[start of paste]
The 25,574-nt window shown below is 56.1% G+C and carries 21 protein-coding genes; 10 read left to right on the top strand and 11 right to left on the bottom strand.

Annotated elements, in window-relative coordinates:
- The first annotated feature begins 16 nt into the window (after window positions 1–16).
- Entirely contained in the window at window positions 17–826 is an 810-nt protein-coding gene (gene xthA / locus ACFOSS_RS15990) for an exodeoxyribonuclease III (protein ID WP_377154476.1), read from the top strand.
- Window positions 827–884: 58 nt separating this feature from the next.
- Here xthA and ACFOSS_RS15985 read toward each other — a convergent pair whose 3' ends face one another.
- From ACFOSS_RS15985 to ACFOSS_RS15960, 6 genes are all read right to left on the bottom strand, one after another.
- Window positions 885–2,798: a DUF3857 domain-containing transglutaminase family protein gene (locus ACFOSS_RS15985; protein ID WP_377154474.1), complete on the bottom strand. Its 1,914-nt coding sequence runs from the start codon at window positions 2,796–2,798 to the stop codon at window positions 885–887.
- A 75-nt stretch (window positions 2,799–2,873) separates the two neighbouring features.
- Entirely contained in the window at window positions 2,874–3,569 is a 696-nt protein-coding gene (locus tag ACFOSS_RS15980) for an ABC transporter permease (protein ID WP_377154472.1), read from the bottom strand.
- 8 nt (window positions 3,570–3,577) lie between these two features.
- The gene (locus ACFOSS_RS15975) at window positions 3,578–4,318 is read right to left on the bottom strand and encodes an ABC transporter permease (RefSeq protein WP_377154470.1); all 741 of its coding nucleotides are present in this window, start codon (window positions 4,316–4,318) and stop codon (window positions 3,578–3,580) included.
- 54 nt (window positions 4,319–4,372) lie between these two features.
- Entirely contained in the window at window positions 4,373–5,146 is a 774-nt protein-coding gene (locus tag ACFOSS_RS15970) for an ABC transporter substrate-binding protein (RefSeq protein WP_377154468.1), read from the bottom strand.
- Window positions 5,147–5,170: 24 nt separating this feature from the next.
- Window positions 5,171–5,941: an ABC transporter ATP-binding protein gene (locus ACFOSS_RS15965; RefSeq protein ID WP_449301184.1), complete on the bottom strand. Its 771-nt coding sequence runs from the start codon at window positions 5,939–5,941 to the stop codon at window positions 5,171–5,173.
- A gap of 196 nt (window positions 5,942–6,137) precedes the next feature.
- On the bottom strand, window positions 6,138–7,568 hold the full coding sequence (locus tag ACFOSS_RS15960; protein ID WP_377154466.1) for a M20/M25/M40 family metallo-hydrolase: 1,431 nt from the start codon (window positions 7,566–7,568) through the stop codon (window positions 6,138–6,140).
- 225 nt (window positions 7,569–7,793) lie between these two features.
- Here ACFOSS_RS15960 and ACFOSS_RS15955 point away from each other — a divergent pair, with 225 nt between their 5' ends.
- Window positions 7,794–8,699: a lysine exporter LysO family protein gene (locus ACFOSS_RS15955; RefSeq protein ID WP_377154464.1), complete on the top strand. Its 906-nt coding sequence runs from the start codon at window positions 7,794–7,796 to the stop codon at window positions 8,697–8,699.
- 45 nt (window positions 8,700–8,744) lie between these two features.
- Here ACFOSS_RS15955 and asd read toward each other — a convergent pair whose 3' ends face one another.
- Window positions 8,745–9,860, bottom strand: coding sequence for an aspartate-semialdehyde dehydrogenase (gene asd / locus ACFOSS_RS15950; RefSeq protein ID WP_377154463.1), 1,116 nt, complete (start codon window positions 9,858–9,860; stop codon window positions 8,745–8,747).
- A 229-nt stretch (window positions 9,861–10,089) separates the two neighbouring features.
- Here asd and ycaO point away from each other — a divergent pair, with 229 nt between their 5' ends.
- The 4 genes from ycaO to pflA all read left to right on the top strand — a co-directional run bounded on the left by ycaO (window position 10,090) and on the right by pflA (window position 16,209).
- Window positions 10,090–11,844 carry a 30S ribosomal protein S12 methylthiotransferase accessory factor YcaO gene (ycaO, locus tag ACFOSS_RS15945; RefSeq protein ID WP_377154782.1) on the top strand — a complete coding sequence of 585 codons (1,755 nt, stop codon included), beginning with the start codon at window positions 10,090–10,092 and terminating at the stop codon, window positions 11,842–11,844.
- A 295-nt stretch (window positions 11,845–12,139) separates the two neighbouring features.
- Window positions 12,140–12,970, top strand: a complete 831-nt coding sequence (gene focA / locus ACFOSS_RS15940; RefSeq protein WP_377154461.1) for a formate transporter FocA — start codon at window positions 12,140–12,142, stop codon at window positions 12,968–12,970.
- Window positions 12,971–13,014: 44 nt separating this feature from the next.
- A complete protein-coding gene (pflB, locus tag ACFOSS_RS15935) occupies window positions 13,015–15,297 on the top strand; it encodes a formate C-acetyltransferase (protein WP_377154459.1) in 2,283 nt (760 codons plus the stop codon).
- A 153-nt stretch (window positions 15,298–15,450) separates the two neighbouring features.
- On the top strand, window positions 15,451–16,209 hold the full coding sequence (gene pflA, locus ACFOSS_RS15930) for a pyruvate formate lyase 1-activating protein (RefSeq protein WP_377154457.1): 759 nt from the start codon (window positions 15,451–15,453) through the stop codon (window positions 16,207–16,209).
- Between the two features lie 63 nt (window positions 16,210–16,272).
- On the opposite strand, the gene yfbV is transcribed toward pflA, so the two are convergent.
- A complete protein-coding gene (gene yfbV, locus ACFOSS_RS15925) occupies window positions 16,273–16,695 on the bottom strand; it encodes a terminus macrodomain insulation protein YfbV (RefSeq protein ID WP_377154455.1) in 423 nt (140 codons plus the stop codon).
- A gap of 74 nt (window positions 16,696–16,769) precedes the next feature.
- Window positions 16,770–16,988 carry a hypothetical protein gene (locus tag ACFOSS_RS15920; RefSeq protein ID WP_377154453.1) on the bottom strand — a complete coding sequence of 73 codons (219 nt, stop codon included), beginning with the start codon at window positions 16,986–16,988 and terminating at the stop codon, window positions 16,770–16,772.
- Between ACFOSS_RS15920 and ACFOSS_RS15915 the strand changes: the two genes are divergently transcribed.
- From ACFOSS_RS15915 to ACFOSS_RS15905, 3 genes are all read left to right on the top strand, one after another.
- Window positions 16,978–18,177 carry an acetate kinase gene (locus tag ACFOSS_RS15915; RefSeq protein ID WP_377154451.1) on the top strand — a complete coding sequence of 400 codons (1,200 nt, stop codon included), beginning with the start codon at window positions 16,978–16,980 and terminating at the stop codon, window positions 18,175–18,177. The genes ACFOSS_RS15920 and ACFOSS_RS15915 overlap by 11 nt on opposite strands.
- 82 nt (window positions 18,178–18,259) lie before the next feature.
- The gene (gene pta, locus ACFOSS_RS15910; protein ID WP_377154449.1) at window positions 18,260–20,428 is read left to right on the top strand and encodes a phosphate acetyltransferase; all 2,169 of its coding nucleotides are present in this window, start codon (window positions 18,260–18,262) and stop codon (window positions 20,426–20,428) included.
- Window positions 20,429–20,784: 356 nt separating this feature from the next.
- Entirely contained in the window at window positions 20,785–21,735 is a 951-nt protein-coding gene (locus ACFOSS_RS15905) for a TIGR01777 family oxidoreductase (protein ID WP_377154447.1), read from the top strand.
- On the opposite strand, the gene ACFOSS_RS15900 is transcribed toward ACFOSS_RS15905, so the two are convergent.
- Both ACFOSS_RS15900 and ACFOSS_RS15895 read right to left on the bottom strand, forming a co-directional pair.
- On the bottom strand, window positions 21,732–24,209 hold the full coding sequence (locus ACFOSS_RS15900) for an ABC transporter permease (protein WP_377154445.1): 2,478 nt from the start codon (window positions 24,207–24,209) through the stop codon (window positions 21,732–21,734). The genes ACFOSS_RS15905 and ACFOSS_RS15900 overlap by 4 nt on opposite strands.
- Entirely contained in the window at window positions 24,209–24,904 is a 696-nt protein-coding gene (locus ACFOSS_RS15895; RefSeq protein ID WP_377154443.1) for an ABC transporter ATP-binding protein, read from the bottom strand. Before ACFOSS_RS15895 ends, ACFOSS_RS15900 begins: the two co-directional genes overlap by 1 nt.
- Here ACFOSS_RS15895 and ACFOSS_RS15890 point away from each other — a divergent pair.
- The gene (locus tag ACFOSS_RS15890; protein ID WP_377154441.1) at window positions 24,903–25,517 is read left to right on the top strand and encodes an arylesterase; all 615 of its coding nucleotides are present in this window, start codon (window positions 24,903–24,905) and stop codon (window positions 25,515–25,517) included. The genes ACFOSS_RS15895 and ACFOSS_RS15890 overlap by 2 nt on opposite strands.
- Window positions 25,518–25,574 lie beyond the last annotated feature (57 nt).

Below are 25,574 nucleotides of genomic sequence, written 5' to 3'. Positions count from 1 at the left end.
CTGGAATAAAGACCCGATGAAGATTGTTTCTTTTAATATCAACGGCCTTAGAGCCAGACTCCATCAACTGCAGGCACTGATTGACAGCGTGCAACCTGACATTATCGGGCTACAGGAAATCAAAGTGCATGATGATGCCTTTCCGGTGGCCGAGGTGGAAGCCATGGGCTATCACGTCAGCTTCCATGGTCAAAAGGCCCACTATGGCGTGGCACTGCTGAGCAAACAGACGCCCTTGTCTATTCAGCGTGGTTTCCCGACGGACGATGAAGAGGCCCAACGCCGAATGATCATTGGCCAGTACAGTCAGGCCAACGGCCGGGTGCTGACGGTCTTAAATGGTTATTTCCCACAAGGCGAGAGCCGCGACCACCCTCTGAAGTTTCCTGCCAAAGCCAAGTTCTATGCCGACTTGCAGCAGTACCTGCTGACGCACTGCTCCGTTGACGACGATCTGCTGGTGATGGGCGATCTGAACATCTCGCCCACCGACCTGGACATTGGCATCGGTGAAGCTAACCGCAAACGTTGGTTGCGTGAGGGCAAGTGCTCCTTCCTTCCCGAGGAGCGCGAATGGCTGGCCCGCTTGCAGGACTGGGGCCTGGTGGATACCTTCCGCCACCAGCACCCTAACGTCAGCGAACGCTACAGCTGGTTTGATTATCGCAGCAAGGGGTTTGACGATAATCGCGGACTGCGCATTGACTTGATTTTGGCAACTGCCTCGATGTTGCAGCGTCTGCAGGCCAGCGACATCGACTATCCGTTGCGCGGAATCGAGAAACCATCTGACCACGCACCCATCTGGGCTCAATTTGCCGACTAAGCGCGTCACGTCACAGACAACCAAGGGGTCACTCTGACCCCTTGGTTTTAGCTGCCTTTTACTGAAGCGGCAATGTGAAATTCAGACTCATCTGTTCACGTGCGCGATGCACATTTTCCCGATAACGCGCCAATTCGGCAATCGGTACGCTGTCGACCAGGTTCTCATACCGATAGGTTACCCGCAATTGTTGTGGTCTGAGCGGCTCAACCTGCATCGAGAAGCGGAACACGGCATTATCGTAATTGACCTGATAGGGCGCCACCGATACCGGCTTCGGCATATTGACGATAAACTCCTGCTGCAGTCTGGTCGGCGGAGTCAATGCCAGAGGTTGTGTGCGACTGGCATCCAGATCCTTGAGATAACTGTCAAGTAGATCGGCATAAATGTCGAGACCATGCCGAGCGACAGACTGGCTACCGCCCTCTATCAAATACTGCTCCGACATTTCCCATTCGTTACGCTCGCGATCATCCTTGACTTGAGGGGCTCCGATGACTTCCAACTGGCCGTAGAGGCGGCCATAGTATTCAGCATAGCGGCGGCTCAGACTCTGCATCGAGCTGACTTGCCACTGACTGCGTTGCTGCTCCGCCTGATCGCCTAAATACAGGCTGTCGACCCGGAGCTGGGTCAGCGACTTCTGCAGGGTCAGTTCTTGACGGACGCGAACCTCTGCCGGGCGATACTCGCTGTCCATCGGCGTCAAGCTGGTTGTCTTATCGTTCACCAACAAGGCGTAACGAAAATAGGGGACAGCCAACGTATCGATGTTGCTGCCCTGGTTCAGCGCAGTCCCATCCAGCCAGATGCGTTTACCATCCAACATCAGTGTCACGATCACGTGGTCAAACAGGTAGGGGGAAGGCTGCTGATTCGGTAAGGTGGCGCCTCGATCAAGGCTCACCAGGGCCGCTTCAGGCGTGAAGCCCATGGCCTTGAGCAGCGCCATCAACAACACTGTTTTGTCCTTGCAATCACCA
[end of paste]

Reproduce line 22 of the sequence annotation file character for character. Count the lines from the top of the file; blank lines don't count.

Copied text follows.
- 45 nt (window positions 8,700–8,744) lie between these two features.